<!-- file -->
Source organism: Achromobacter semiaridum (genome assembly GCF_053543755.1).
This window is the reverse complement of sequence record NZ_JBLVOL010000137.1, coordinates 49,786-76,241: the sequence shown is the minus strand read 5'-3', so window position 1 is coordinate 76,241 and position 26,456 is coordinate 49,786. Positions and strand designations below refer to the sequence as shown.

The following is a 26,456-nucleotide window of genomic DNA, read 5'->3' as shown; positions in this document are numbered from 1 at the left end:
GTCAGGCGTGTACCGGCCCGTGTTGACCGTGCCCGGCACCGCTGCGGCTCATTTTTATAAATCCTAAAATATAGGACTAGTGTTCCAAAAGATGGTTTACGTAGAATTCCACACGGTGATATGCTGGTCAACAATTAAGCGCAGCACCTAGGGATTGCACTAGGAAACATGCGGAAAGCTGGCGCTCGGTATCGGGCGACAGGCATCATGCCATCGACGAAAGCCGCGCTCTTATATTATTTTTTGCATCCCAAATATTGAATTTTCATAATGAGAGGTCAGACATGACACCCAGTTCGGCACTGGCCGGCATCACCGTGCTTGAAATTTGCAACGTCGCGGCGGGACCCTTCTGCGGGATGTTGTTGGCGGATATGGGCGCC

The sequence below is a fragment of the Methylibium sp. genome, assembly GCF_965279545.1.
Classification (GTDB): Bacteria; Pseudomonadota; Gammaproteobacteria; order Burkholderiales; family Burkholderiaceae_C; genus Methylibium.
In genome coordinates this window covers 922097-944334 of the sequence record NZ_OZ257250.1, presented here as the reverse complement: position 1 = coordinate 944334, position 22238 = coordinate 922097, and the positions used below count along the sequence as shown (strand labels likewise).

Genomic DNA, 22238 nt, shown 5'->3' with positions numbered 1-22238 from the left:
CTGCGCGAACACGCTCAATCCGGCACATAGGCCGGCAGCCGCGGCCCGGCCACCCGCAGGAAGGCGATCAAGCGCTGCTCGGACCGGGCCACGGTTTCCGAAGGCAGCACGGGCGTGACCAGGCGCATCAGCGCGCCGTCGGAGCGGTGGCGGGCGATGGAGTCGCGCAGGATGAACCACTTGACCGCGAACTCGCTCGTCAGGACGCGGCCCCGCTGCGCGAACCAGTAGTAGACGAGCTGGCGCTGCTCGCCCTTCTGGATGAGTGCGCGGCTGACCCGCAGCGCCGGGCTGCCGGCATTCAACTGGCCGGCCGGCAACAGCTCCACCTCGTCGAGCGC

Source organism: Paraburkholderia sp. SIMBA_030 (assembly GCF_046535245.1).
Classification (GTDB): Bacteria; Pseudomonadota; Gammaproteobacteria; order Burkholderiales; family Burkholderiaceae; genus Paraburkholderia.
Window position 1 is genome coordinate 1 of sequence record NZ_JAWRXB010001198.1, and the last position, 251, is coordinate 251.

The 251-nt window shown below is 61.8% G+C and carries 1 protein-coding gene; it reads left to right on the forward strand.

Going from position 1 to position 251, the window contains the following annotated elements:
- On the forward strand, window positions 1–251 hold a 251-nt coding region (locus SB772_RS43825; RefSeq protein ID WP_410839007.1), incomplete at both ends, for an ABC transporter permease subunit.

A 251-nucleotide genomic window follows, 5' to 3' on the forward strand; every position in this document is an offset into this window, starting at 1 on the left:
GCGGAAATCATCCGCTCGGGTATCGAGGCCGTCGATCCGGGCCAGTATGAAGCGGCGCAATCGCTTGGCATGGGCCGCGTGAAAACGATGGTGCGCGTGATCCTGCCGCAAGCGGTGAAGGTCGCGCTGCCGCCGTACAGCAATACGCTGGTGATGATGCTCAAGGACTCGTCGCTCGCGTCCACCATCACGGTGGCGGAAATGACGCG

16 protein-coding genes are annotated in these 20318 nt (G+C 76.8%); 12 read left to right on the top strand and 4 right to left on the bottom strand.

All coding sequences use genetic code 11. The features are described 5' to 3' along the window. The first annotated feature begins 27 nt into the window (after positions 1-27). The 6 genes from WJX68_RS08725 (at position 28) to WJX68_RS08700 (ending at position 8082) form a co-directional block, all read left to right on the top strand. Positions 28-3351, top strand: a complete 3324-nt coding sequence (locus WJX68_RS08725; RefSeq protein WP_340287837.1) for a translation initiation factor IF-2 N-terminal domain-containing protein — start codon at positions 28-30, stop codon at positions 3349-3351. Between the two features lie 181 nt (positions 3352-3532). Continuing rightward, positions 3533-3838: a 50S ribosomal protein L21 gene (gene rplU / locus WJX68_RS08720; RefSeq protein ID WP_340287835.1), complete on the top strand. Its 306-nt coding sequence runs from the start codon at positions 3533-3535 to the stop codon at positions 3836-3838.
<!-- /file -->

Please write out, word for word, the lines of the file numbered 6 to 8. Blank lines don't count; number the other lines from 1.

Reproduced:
Classification (GTDB): Bacteria; Pseudomonadota; Gammaproteobacteria; order Burkholderiales; family Burkholderiaceae_C; genus Methylibium.
In genome coordinates this window covers 922097-944334 of the sequence record NZ_OZ257250.1, presented here as the reverse complement: position 1 = coordinate 944334, position 22238 = coordinate 922097, and the positions used below count along the sequence as shown (strand labels likewise).

Genomic DNA, 22238 nt, shown 5'->3' with positions numbered 1-22238 from the left: